Commentary: Listen to the experts, but make policy based on all factors

Health experts appear to be fighting a losing battle to get politicians to enforce mask mandates and lockdowns to prevent a fourth COVID-19 surge.

With virus cases and hospitalization rising in many states, Dr. Rochelle Walensky, director the Centers for Disease Control and Prevention, recently issued an emotional and dire warning, saying she is scared and has a “recurring feeling  . . . of impending doom.”  

But many Americans seem to have had enough of coronavirus constraints. While most political leaders still encourage mask wearing, many governors are relaxing restrictions, allowing businesses and schools to open and people to mingle at restaurants and all sorts of gatherings. Mask mandates are becoming mask encouragement.

Critics of COVID-19 restrictions argue that lockdowns and mask mandates haven’t helped much and the economic damage has been worse than any health benefits.

I’m not smart enough to know who is precisely right. I respect the opinions and recommendations of health experts and believe they are doing their best to eliminate the virus. But I believe elected political leaders are best positioned to make the final decisions about mandates and restrictions. They should listen to the health experts, but also take into consideration economic harm and the impact of closing businesses, increasing unemployment, and damage done by closing schools.

Health experts don’t make policy during a pandemic for the same reason generals in the military don’t declare war and highway safety experts don’t determine speed limits. Highway safety experts could eliminate millions of accidents causing injury and death by forcing us all to drive 20 MPH in cars built like tanks. Lots of pain, suffering and death could be eliminated by prohibiting alcohol and tobacco, grounding all airplanes, and forbidding people from climbing ladders.

But there are always other factors to take into account. There is always collateral damage when narrowly focused subject experts make the policy. They know they can save lives, but they may not do cost-benefit analyses. They focus too much on one risk that is obvious to them, while not understanding all of the costs. Following the science makes sense, as long as the science factors in all consequences.

Scientists and the medical community have been magnificent in this pandemic. I appreciate their hard work and care, their miraculous development of vaccines and treatments. Doctors, nurses and other caregivers have put themselves at tremendous risk to save others.

But the policymakers, even in a global pandemic, ought to be the leaders elected by voters. Utah policymakers seems to have found the right balance.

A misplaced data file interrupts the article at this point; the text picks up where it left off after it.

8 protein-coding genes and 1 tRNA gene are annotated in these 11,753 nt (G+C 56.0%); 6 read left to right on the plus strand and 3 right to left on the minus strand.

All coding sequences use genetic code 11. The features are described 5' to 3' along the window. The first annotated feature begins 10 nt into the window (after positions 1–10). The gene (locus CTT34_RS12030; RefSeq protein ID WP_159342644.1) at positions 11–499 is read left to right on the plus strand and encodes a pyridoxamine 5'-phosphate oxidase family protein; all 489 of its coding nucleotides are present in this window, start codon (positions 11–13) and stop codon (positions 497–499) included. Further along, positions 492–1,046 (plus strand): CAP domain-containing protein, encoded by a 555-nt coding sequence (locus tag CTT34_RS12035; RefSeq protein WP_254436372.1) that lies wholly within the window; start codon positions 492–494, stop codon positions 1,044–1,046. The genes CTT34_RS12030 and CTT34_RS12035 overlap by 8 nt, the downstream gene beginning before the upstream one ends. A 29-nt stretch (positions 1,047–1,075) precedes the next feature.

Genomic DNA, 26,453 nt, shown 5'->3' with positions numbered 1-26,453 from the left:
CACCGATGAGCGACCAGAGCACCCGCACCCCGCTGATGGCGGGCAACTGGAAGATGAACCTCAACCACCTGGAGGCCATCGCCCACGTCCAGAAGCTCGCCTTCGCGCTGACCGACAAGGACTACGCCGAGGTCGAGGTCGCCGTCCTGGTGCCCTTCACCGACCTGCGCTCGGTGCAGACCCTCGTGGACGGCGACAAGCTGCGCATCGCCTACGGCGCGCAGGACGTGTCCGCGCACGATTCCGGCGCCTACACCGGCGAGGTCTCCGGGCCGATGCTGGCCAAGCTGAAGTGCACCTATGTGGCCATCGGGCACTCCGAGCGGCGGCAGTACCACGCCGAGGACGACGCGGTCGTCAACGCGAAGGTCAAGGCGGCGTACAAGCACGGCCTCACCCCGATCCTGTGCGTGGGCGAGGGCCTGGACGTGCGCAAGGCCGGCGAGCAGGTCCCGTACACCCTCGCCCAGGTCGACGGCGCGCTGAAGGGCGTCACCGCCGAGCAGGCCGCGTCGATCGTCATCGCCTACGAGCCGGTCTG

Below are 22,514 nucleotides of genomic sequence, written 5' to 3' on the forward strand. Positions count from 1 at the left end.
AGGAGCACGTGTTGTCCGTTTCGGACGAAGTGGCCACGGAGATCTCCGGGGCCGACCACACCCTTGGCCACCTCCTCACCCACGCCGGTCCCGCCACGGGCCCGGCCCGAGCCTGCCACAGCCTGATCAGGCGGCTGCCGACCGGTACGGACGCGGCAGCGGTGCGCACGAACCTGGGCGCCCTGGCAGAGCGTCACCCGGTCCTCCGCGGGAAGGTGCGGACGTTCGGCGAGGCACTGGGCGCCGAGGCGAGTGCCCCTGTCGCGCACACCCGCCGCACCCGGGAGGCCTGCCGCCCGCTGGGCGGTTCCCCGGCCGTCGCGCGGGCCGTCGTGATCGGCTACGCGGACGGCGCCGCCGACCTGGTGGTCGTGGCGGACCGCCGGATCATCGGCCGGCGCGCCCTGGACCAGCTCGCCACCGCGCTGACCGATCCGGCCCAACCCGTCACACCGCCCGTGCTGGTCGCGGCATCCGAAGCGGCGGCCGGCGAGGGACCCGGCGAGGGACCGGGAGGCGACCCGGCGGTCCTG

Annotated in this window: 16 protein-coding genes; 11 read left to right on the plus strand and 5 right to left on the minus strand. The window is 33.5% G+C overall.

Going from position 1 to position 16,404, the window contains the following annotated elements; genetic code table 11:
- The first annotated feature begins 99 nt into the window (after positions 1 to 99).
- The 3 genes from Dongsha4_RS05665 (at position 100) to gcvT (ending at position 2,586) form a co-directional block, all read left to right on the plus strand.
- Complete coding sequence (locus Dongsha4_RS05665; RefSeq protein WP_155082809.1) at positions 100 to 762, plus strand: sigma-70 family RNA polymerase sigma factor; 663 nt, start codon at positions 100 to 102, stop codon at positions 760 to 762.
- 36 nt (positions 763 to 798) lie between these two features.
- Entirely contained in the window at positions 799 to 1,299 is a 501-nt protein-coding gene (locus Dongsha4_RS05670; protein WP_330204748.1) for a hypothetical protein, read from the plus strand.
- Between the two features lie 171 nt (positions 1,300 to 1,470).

Club for Growth misfires. The Club for Growth recently sent out one of the more silly and irrelevant press releases I’ve seen for a while. It announced its missed votes scorecard for the 2021 legislative session and highlighted the lawmaker in the House and Senate who missed the most votes.

According to Club for Growth Foundation President David McIntosh, “Constituents need to know the missed votes records of their representatives so they can decide for themselves if elected officials are avoiding a difficult vote or have a legitimate reason for missing a particular vote.”

Problem is, they singled out two lawmakers who don’t deserve the criticism for missing the most votes. They noted that Sen. Jerry Stevenson, R-Layton, missed the most votes in the Senate. But they failed to point out that Stevenson is the Senate Appropriations Committee chair, which requires him to often be working on budget issues during floor time. It’s common for the Appropriations chair to miss votes on inconsequential issues.

Worse, Club for Growth singled out Rep. Jon Hawkins, R-Pleasant Grove, for missing 664 votes out of 667. They did have the good sense, however, to note that Hawkins contracted COVID-19 before the session began. Hawkins spent the session battling for his life in a hospital ICU. He was finally able to join electronically at session’s end from his hospital bed with tubes in his nose. In his electronic appearance he said he looked forward to getting out of the ICU and going to a long-term care facility to learn how to walk and swallow again.

Except for egregious, no-excuse situations, it makes little sense to judge a legislator by how often she or he votes. Often, the most effective lawmakers, the ones who carry the most important bills, miss more votes than the average legislator because important bills take hours of negotiations and hard work, and that may require missing a few votes.